A not-so-young gambler takes his chance at the Newport Grand casino in Rhode Island in 2012. (Stephan Savoia/AP)

Millennials love Las Vegas, but they're far less enamored with the casino world's hyper-profitable lifeblood, slot machines. So to hook young visitors back onto pulling the lever, the kings of the Strip are betting on a new strategy: making gambling look like a video game.

A state Senate committee in Nevada is considering a bill that would allow casinos to add  more skill-based gambling -- like playing Angry Birds, but for cash -- on top of the typical games of chance. And gambling's gamemakers are modeling slots after modern-day pastimes like Facebook poker and free-to-play games, which have won huge audiences outside the casino floor.

"You have as much chance getting a millennial into slot machines as you do getting your grandmother into playing 'Halo,' " said David Chang, chief marketing officer for Gamblit Gaming, which is developing games in what it calls the "emerging interactive entertainment meets gambling space." "Slots today are designed entertainment experiences, but for a completely different demographic, and that's people who grew up with slot machines."

Slots are one of the gambling world's best moneymakers: Big, loud, bright and cheap to run, no dealer or croupier required. They're also cash cows: Slots often offer a 60 percent profit margin, compared with the single-digit margins of traditional table games, a University of Nevada at Las Vegas paper said.

Millennials still enjoy the skill and social play of games like poker and blackjack, casino analysts say. But today's advanced, go-anywhere games on cellphones and social media have made pressing one button while seated at a bank of flashing slot machines seem primitive in comparison, and young gamblers haven't looked back.

Visitors to Vegas are trending younger, with the average age dropping from 50 to 45 since 2009, city data show. But travelers are flocking to Sin City more for the glitzy entertainment -- nightclubs, lounges, trendy restaurants -- than the big wager. The share of Vegas visitors who gambled during their stay fell to 71 percent in 2013, down from 83 percent four years back.

The days of "grand casino openings with people rushing to play the slots” are gone, Nevada's Gaming Control Board chairman A.G. Burnett said, according to the Las Vegas Sun. "The old style of slots simply needs to change. … This means adding skill and social elements to the slot mix."

Gamblit is working with casinos and regulators on concepts that would mash together the vivid play of mobile games with the random chance of slots.

Someone could download and play one of their games, like "Police Pooches vs. Zombie Cats: In Time," on their phones back home, wagering and playing with virtual credits, then switch to playing with real money when they've connected to the WiFi in an area where gambling is legal, like a Vegas casino.

The "real-money gambling platform" could also extend to large touch-screen tabletops, added in casino hot spots like lounges, bars and VIP suites -- wherever a young gambler could walk by and be persuaded to try their luck.

The typical casino "wants somebody to sit down in front of a slot machine and be at that slot machine for hours, interacting with that piece of entertainment for as long as possible. ... Millennials don't do that. They consume multiple streams of entertainment simultaneously," Chang said.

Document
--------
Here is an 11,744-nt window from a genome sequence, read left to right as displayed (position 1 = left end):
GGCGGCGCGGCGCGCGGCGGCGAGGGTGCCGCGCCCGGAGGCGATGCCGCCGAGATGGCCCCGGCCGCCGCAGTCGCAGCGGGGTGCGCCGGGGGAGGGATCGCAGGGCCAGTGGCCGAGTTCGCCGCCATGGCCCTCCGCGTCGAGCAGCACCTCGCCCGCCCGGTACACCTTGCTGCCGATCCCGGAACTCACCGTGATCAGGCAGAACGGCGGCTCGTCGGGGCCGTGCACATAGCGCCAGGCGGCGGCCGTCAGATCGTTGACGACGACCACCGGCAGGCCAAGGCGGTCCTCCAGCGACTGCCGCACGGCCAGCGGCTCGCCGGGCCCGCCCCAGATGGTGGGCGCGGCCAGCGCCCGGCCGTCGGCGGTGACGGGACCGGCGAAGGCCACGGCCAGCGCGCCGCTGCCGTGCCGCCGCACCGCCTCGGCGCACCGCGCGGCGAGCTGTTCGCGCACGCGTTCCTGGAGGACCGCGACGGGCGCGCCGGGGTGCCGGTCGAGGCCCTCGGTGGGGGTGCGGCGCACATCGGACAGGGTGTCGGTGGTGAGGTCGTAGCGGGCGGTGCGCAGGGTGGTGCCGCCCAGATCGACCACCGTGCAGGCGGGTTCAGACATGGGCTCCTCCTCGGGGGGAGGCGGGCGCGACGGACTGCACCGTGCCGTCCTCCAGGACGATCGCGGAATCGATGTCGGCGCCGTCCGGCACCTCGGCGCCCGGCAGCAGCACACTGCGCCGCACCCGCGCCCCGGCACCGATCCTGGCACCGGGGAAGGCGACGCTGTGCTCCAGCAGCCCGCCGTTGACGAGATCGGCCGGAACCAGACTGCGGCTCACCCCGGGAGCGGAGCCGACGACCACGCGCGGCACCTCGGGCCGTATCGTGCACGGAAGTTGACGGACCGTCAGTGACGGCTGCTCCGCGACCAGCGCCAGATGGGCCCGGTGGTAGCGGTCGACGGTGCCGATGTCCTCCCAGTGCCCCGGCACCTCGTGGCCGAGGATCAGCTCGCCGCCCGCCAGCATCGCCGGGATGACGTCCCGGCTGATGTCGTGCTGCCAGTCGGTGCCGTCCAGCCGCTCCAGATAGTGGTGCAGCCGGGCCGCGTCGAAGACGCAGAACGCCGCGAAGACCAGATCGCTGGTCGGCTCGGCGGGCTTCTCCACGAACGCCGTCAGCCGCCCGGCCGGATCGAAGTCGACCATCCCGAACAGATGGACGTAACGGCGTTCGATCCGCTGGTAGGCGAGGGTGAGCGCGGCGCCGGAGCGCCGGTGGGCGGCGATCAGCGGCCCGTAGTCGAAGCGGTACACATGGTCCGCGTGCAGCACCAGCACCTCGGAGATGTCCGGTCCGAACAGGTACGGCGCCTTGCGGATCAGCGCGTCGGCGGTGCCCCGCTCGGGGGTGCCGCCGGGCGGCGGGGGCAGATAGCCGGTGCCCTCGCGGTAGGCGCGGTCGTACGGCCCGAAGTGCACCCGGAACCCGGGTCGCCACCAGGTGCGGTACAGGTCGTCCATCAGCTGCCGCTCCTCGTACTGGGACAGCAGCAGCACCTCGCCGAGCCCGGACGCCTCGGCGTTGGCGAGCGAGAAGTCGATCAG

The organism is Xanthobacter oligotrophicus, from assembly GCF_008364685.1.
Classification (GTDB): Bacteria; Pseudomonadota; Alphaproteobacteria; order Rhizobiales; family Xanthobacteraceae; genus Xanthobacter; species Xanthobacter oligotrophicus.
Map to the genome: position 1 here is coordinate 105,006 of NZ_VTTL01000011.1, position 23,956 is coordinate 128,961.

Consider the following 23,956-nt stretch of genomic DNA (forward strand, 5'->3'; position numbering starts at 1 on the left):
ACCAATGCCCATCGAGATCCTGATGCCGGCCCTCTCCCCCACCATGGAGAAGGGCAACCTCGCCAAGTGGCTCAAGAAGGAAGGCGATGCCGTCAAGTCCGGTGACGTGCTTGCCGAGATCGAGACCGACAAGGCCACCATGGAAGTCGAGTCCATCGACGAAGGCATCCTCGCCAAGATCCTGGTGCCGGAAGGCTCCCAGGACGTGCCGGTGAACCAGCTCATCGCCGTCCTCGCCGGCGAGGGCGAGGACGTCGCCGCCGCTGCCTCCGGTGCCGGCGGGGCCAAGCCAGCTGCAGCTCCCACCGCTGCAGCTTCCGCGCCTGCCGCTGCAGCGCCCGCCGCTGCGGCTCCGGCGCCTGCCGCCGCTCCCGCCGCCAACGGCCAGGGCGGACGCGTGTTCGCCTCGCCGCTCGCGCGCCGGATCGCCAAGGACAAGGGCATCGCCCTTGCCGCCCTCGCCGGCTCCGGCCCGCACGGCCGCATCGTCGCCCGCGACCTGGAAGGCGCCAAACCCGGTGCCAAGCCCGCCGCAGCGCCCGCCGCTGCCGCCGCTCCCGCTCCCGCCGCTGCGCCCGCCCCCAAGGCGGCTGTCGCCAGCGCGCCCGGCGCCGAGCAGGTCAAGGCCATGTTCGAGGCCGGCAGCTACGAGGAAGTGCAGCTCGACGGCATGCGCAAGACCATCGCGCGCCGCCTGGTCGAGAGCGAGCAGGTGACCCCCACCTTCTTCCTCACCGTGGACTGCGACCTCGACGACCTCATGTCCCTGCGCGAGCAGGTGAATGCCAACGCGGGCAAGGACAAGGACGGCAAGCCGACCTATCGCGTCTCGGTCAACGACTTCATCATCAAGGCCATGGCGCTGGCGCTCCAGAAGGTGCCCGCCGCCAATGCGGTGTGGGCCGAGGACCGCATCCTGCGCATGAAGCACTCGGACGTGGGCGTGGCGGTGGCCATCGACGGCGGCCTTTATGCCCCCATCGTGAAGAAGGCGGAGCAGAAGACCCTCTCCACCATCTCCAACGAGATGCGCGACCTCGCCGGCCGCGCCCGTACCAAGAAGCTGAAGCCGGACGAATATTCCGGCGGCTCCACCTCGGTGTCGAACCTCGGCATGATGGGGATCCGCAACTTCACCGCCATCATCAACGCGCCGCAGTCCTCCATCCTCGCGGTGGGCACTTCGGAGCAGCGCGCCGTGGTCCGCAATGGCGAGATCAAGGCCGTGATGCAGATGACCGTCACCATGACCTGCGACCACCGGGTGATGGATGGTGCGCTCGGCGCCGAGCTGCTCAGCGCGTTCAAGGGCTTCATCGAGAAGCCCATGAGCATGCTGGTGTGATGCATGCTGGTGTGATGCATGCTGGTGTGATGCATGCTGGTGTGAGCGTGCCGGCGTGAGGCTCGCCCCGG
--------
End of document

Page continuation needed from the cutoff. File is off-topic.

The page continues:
"We don't know when someone is going to want to engage, but we know there’s a very short window for their attention, and we want to maximize our chances of success on a bunch of different channels. ... We know millennials have no moral issues with gambling. They just haven't found products that are designed for them."


A rendering of one of Gamblit's touchscreen gambling tables. (Gamblit)

The challenge for adding skill into slots, the ultimate skill-less game, has always been that a player could get so good that the casino could end up losing out. But Chris LaPorte, who owns a Las Vegas arcade bar and develops casino games, told the Sun there are methods to make sure that, even in skill gaming, the house always comes out on top. "There is definitely a way — my way — for the casino to be happy, just as much as the customer is happy with their experience," he said.

The bad luck of the slots business has run counter to the precipitous rise of digital gaming, especially free-to-play games that make money through in-app purchases and have attracted a wider market than traditional video games. Two of the biggest, "Clash of Clans" and "Game of War: Fire Age," make more than $1 million a day, loot that went toward buying Super Bowl ads.

Some of the biggest gamemakers are taking cues from the mobile-gaming world to get young gamblers back on the casino floor. Bally Technologies, the world's oldest slot-machine maker, said last summer it would pay up to $100 million to buy Dragonplay, a five-year-old Israel-based developer of poker, slots and bingo games playable on Facebook and cellphones.

Others are simply thrashing in the dark. During the Nevada Governor’s Conference on Tourism in 2013, marketing consultant Chuck Underwood suggested executives could get 20-somethings in the door by offering rewards simply for showing up. “It’s what they grew up with," he said. "Everybody got a trophy."